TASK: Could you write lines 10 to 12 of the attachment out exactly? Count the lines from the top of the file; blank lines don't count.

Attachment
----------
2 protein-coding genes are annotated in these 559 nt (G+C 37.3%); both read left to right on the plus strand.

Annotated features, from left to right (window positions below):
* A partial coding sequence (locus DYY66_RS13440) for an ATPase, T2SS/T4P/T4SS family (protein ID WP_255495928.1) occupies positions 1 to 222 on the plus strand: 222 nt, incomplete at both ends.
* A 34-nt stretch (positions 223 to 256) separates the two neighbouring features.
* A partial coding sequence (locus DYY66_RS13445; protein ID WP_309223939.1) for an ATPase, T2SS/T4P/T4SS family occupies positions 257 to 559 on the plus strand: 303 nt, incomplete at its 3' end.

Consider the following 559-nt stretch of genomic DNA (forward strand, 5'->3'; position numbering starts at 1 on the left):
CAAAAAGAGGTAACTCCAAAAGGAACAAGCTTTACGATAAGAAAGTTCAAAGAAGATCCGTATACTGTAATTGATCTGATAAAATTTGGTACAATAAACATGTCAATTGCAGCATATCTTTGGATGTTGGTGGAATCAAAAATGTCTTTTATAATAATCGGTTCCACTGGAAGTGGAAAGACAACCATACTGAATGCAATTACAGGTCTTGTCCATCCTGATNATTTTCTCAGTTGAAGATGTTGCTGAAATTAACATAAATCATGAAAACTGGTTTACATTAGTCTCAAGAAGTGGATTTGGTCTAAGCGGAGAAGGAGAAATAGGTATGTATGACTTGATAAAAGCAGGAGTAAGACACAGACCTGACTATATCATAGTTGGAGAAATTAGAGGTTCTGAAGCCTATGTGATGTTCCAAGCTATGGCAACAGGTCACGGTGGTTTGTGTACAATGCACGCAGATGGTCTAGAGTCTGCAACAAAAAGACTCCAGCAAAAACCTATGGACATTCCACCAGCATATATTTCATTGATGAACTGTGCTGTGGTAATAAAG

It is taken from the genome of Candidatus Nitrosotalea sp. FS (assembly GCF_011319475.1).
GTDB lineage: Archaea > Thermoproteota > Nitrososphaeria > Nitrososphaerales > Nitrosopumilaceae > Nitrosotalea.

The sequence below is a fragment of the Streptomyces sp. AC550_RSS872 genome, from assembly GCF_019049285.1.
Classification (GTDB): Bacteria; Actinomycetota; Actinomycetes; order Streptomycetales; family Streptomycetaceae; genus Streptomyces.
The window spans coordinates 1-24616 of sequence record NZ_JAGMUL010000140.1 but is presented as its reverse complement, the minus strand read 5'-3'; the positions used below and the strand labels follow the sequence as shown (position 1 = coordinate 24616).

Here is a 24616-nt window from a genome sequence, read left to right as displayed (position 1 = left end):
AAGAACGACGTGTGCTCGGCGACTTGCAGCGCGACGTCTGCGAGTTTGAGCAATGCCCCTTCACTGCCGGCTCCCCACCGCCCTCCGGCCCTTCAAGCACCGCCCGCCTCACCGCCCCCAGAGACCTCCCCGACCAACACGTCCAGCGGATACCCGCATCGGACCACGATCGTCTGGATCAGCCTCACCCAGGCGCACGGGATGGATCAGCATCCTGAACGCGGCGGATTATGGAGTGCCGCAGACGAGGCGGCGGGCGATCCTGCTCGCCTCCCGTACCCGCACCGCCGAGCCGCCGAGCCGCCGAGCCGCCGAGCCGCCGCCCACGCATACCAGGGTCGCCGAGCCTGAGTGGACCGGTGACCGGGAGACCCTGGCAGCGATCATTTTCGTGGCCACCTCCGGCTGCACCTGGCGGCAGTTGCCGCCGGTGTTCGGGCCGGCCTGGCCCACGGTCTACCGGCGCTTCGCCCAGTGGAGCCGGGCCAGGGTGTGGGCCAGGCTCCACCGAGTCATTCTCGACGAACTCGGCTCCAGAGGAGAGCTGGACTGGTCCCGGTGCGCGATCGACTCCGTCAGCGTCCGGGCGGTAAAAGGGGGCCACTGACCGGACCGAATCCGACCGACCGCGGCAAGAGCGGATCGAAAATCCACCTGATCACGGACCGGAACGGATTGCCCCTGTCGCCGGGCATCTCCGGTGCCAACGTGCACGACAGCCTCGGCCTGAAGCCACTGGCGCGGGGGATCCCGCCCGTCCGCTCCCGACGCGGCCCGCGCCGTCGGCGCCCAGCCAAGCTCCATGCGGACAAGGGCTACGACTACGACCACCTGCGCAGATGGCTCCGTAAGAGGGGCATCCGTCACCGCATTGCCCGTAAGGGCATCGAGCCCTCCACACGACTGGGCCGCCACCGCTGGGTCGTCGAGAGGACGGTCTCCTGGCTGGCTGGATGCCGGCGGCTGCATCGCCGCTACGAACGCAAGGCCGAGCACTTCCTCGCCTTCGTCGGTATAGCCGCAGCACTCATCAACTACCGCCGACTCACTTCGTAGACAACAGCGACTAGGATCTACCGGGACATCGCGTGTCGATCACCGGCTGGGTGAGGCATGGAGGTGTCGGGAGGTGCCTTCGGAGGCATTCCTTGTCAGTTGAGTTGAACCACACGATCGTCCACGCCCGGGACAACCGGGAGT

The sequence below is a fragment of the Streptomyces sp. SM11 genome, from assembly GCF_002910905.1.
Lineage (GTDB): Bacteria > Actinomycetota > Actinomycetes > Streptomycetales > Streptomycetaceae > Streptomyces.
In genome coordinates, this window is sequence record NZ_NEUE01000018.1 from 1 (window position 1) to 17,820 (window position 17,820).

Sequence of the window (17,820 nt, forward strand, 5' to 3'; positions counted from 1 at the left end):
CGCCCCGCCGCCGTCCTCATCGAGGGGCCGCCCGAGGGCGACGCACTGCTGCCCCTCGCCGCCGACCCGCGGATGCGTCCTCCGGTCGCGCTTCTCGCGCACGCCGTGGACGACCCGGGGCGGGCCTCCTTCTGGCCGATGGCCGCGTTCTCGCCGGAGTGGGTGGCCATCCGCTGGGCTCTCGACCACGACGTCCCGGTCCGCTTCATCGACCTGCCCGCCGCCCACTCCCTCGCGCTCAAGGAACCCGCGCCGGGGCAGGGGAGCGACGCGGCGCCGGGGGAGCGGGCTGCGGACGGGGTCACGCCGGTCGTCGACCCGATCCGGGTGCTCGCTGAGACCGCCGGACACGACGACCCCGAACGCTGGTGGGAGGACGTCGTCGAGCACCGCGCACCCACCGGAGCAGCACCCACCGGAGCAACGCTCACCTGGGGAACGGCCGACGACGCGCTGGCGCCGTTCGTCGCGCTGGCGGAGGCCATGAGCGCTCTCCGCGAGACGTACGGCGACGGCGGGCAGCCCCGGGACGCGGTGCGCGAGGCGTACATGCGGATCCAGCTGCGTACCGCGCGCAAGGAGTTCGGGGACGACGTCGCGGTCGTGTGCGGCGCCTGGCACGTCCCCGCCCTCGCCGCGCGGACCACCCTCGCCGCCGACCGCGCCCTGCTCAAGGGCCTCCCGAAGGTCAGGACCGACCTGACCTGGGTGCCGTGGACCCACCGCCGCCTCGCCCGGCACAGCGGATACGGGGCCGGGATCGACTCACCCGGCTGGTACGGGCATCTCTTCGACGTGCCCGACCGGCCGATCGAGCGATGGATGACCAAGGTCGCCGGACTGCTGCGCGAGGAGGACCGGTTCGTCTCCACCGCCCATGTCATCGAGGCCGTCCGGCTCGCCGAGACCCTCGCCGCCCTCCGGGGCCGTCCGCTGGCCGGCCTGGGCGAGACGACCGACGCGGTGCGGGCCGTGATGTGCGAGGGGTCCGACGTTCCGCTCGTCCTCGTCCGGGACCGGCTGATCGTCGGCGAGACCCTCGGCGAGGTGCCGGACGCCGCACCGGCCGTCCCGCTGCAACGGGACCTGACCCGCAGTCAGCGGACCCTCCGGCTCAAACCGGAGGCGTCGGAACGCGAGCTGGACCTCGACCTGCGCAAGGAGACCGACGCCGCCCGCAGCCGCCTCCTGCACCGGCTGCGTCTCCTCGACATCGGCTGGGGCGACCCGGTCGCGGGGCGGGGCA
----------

The sequence below is a fragment of the Streptomyces sp. AC550_RSS872 genome, from assembly GCF_019049285.1.
Classification (GTDB): Bacteria; Actinomycetota; Actinomycetes; order Streptomycetales; family Streptomycetaceae; genus Streptomyces.
The window spans coordinates 1-24616 of sequence record NZ_JAGMUL010000140.1 but is presented as its reverse complement, the minus strand read 5'-3'; the positions used below and the strand labels follow the sequence as shown (position 1 = coordinate 24616).